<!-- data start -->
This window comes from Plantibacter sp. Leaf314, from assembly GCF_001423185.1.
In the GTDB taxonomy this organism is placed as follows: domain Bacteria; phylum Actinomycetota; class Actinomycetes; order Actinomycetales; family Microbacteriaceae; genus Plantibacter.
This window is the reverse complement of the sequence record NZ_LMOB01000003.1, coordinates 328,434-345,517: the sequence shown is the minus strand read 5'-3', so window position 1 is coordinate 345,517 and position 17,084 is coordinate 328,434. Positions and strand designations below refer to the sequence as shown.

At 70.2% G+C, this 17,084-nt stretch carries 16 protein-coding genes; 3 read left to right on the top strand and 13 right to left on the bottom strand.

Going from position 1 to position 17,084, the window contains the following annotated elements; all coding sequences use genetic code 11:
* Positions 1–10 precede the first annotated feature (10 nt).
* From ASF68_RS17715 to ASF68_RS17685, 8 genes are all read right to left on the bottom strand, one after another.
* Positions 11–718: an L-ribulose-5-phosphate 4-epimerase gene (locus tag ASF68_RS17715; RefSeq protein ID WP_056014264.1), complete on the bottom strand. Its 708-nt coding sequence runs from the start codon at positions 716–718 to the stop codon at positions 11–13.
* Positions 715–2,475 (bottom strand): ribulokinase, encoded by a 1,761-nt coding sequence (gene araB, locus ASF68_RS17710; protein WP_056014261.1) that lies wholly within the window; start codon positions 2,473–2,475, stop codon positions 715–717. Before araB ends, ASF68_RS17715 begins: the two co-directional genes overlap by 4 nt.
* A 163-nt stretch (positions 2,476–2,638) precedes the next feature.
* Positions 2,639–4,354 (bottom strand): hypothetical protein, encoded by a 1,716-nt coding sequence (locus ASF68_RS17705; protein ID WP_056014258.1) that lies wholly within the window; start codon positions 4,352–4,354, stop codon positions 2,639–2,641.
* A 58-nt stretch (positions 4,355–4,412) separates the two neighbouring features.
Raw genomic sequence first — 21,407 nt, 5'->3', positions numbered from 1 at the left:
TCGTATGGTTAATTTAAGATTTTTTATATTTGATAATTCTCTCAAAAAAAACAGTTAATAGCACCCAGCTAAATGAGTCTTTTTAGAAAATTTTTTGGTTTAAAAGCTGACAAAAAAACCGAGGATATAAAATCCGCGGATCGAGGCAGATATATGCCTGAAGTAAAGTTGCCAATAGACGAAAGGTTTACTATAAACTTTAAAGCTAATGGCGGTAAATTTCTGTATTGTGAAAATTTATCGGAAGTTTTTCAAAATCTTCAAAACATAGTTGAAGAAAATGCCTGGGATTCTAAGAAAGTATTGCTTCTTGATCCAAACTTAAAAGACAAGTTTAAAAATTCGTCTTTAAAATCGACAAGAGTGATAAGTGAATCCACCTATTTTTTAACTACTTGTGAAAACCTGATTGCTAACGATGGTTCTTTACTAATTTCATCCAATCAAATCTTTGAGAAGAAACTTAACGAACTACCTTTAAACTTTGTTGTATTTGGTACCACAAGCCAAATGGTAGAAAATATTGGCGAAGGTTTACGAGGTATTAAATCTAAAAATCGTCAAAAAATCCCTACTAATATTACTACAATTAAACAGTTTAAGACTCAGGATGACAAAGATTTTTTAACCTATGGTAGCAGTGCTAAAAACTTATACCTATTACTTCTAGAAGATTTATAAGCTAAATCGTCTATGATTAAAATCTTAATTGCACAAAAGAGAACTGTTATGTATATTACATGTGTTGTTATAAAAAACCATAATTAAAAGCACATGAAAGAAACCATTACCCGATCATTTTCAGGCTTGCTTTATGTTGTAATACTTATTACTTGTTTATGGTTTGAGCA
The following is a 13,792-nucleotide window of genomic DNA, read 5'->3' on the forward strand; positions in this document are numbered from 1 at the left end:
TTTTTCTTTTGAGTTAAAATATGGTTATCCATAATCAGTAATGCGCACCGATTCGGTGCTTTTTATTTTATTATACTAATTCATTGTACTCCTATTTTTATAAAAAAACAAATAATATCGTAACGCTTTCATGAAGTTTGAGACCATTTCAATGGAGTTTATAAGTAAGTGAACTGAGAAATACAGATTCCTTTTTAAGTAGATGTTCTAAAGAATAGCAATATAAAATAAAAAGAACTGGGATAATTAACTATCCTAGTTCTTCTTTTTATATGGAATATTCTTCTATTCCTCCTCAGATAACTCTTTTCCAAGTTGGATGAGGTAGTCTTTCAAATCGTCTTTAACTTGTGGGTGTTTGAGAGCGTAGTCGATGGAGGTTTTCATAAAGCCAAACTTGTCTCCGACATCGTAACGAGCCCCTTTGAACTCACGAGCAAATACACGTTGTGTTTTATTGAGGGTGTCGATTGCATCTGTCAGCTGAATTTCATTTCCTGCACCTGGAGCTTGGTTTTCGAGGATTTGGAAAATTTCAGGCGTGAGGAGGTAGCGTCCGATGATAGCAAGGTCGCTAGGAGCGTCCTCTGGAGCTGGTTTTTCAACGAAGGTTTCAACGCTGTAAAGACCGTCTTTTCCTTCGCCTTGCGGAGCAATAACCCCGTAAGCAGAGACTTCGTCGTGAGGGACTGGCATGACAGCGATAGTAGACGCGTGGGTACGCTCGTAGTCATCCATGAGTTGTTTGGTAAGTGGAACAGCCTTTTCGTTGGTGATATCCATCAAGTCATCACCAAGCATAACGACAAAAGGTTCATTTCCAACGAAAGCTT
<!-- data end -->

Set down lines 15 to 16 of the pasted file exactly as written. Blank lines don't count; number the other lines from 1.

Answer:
The following is a 13,792-nucleotide window of genomic DNA, read 5'->3' on the forward strand; positions in this document are numbered from 1 at the left end:
TTTTTCTTTTGAGTTAAAATATGGTTATCCATAATCAGTAATGCGCACCGATTCGGTGCTTTTTATTTTATTATACTAATTCATTGTACTCCTATTTTTATAAAAAAACAAATAATATCGTAACGCTTTCATGAAGTTTGAGACCATTTCAATGGAGTTTATAAGTAAGTGAACTGAGAAATACAGATTCCTTTTTAAGTAGATGTTCTAAAGAATAGCAATATAAAATAAAAAGAACTGGGATAATTAACTATCCTAGTTCTTCTTTTTATATGGAATATTCTTCTATTCCTCCTCAGATAACTCTTTTCCAAGTTGGATGAGGTAGTCTTTCAAATCGTCTTTAACTTGTGGGTGTTTGAGAGCGTAGTCGATGGAGGTTTTCATAAAGCCAAACTTGTCTCCGACATCGTAACGAGCCCCTTTGAACTCACGAGCAAATACACGTTGTGTTTTATTGAGGGTGTCGATTGCATCTGTCAGCTGAATTTCATTTCCTGCACCTGGAGCTTGGTTTTCGAGGATTTGGAAAATTTCAGGCGTGAGGAGGTAGCGTCCGATGATAGCAAGGTCGCTAGGAGCGTCCTCTGGAGCTGGTTTTTCAACGAAGGTTTCAACGCTGTAAAGACCGTCTTTTCCTTCGCCTTGCGGAGCAATAACCCCGTAAGCAGAGACTTCGTCGTGAGGGACTGGCATGACAGCGATAGTAGACGCGTGGGTACGCTCGTAGTCATCCATGAGTTGTTTGGTAAGTGGAACAGCCTTTTCGTTGGTGATATCCATCAAGTCATCACCAAGCATAACGACAAAAGGTTCATTTCCAACGAAAGCTT